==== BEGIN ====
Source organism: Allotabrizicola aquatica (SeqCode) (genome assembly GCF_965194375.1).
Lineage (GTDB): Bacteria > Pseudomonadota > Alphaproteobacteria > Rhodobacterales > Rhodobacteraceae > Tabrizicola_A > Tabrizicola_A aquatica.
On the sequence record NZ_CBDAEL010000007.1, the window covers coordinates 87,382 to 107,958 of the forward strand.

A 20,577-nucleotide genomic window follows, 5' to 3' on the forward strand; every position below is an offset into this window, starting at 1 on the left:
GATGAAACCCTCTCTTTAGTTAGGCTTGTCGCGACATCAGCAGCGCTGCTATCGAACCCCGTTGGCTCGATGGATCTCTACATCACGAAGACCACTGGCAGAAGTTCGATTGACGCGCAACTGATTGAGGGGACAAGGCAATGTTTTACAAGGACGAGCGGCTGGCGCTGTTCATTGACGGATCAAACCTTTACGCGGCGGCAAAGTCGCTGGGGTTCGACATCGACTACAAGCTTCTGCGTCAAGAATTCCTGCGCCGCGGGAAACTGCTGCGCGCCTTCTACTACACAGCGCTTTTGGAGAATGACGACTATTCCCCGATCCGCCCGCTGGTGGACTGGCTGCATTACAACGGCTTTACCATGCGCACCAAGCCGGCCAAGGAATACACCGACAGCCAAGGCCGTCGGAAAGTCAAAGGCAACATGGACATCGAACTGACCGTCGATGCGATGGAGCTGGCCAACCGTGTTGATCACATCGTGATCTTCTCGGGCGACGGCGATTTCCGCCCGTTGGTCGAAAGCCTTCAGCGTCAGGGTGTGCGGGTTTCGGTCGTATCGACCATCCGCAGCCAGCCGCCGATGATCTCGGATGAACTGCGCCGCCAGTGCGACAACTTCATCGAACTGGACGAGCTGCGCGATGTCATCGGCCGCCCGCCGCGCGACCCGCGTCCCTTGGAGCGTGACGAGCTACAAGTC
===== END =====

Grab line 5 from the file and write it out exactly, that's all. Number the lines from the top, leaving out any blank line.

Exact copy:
GATGAAACCCTCTCTTTAGTTAGGCTTGTCGCGACATCAGCAGCGCTGCTATCGAACCCCGTTGGCTCGATGGATCTCTACATCACGAAGACCACTGGCAGAAGTTCGATTGACGCGCAACTGATTGAGGGGACAAGGCAATGTTTTACAAGGACGAGCGGCTGGCGCTGTTCATTGACGGATCAAACCTTTACGCGGCGGCAAAGTCGCTGGGGTTCGACATCGACTACAAGCTTCTGCGTCAAGAATTCCTGCGCCGCGGGAAACTGCTGCGCGCCTTCTACTACACAGCGCTTTTGGAGAATGACGACTATTCCCCGATCCGCCCGCTGGTGGACTGGCTGCATTACAACGGCTTTACCATGCGCACCAAGCCGGCCAAGGAATACACCGACAGCCAAGGCCGTCGGAAAGTCAAAGGCAACATGGACATCGAACTGACCGTCGATGCGATGGAGCTGGCCAACCGTGTTGATCACATCGTGATCTTCTCGGGCGACGGCGATTTCCGCCCGTTGGTCGAAAGCCTTCAGCGTCAGGGTGTGCGGGTTTCGGTCGTATCGACCATCCGCAGCCAGCCGCCGATGATCTCGGATGAACTGCGCCGCCAGTGCGACAACTTCATCGAACTGGACGAGCTGCGCGATGTCATCGGCCGCCCGCCGCGCGACCCGCGTCCCTTGGAGCGTGACGAGCTACAAGTC